near the body Halewyn's horse and hound, the one moaning
softly, the other watching it with sorrowful wonderment.

As she took up the head, the hound growled, but did not
dare touch her.

And while she rode away, horse and hound stayed by the
body, downcast and sad, and covered with the snow which
fell without ceasing.

And they seemed to be guarding their master.

XXXII. How father, mother, and sister sought everywhere
their son and brother, and could not find him.

Singing and winding her horn rides the noble maid

And in her heart is joy, at the thought that Anne-Mie,
the fifteen virgins, and Toon the Silent are avenged.

And her hand holds fast beneath her keirle the good sword
and the head of Halewyn.

And Schimmel trots quickly, eager to be back in his

While she was riding she saw, through the thick snow
falling, an old man coming towards her on a black horse.

And the old man said :

" Beautiful maid, riding so fast, hast seen my son Halewyn?"

And Magtelt :

" I left thy son Halewyn well placed, taking his diversion
in the snow with sixteen maidens."

And the old man rode on.

When she had gone farther she saw, through the thick
snow falling, a young and rosy-cheeked damosel coming
towards her on a white palfrey.

Sir Halewyn

And the damosel said :

" Beautiful maid, riding so fast, hast seen my brother
Halewyn ? "

But Magtelt :

" Go farther, to the Gallows-field, where thou shalt see
thy brother in like guise to the sixteen maidens."

And the damosel rode on.

Farther still on her way, Magtelt saw, through the thick
snow falling, a young man of haughty and stiff-necked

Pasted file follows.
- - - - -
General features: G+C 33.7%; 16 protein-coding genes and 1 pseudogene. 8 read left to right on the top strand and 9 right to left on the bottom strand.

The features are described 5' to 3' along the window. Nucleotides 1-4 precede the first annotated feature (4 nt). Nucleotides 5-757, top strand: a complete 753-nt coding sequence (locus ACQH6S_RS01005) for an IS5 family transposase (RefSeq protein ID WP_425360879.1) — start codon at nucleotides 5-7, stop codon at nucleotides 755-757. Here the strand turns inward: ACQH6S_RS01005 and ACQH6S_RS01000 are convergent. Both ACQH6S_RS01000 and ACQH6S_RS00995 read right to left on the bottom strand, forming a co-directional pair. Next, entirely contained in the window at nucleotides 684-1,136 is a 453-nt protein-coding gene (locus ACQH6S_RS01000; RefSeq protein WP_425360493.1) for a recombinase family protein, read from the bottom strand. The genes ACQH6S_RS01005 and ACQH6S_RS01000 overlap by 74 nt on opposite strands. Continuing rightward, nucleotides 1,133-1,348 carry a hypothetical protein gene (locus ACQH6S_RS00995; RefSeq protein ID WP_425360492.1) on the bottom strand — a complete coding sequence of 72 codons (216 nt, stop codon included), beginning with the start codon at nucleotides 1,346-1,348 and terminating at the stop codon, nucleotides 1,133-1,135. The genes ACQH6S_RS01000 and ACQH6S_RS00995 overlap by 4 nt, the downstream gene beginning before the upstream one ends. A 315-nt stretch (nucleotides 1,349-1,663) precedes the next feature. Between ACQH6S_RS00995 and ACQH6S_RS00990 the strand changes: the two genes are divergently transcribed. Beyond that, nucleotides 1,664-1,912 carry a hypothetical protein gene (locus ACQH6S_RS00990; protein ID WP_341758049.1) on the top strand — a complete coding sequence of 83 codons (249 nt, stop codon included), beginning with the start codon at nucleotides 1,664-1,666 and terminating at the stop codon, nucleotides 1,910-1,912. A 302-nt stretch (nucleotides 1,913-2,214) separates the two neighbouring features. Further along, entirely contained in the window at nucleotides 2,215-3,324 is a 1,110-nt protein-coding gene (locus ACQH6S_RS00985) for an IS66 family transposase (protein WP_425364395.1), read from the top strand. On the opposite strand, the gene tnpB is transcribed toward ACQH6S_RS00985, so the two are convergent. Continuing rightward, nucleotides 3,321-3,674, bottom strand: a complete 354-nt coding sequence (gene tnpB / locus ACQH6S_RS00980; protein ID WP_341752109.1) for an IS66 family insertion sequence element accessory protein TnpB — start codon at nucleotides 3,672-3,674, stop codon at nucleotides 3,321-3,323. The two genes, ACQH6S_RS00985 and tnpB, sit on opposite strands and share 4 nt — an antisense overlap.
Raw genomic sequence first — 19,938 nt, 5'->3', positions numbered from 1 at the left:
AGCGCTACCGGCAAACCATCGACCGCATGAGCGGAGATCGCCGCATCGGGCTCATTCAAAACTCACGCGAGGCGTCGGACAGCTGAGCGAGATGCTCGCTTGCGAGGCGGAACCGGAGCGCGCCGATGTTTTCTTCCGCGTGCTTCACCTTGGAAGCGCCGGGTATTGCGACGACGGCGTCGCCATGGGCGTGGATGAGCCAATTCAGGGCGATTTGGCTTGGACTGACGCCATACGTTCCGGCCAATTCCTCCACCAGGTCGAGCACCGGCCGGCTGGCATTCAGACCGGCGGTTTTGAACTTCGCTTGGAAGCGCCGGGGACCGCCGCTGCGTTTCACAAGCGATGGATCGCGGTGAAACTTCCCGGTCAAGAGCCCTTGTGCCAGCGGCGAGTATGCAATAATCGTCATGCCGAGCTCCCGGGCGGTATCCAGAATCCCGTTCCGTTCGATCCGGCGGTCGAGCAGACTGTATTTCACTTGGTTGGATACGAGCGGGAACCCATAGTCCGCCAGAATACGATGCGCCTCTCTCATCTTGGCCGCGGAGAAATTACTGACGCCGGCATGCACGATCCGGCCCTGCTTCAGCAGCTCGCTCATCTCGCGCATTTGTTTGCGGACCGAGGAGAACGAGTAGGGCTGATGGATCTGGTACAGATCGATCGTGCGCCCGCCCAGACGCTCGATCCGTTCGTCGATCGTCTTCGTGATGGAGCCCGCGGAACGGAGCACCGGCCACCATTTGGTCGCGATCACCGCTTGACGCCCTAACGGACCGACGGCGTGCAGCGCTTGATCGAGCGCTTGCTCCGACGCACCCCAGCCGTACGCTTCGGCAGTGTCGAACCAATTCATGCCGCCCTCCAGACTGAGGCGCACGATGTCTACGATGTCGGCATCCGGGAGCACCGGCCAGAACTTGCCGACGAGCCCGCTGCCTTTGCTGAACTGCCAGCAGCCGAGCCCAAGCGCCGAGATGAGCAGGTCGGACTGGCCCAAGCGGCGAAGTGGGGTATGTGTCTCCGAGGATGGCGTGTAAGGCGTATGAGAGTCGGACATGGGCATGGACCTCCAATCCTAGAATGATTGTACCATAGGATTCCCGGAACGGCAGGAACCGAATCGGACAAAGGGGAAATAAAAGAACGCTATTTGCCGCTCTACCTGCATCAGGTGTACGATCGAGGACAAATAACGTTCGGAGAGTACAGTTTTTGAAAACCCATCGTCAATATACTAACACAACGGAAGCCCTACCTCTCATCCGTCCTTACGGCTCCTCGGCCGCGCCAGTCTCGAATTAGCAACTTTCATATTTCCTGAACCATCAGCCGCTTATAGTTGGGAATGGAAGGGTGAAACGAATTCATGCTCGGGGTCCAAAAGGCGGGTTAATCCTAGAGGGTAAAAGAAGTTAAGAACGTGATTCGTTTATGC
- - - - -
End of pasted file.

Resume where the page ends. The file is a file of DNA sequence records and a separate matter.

countenance coming towards her on a roan charger.

And the young man said :

" Beautiful maid, riding so fast, hast seen my brother
Halewyn ? "

But Magtelt :

" Thy brother is a fair lord, so fair that round him sixteen
maidens stand sentinel, unwilling to let him go."

And the young man rode on.

After travelling on her way still farther, she saw, through
the thick snow falling, an old woman, high-coloured and of
robust seeming, despite her great age, coming towards her.

And the old woman said :

" Beautiful maid, riding so fast, hast seen my son Hale-
wyn ? "

But Magtelt :

" Thy son Siewert Halewyn is dead ; see, here is his head
beneath my keirle, and his blood running thick on my dress."

And the old woman cried out :

" If thou had spoken these words earlier thou shouldst
not have ridden so far."

But Magtelt :

" Thou art fortunate, old woman, in that I have left
thee thine own body and not slain thee as I have thy son."

And the old dame took fright and made off.

And night fell.


Flemish Legends

XXXIII. Of the feast in the castle of Heurne, and of the head
upon the table.

Schimmel trotted quickly, and soon Magtelt reached her
father's castle and there sounded the horn.

Josse van Ryhove, who was gate-keeper that night, was
filled with amazement at the sight of her. Then he cried
out : " Thanks be to God, 'tis our damosel come home

And all the household ran to the gate crying out likewise
with great noise and much shouting : " Our damosel is come

Magtelt, going into the great hall, went to Sir Roel and
knelt before him :

" My lord father," she said, " here is the head of Siewert

Sir Roel, taking the head in his hands and looking at it
well, was so overcome with joy that he wept for the first
time since the eyes were in his head.

And the Silent, rising up, came to Magtelt, kissed her
right hand wherewith she had held the sword, and wept
likewise, saying : " Thanks be to thee who hast brought
about the reckoning."

The lady Gonde was like a woman drunk with joy, and
could not find her tongue. At last, bursting into sobs, melt-
ing into tears, and embracing Magtelt eagerly :

" Ah, ah," she cried out, " kiss me, kiss me, kiss me,
little one ! She has slain the Miserable, the sweet maid ;
the nightingale has vanquished the falcon ! My child is
come home again, home again my child. Noel ! Thanks
be to God who loves aged mothers and will not have them
robbed of their children. Noel ! See, Magtelt the beautiful,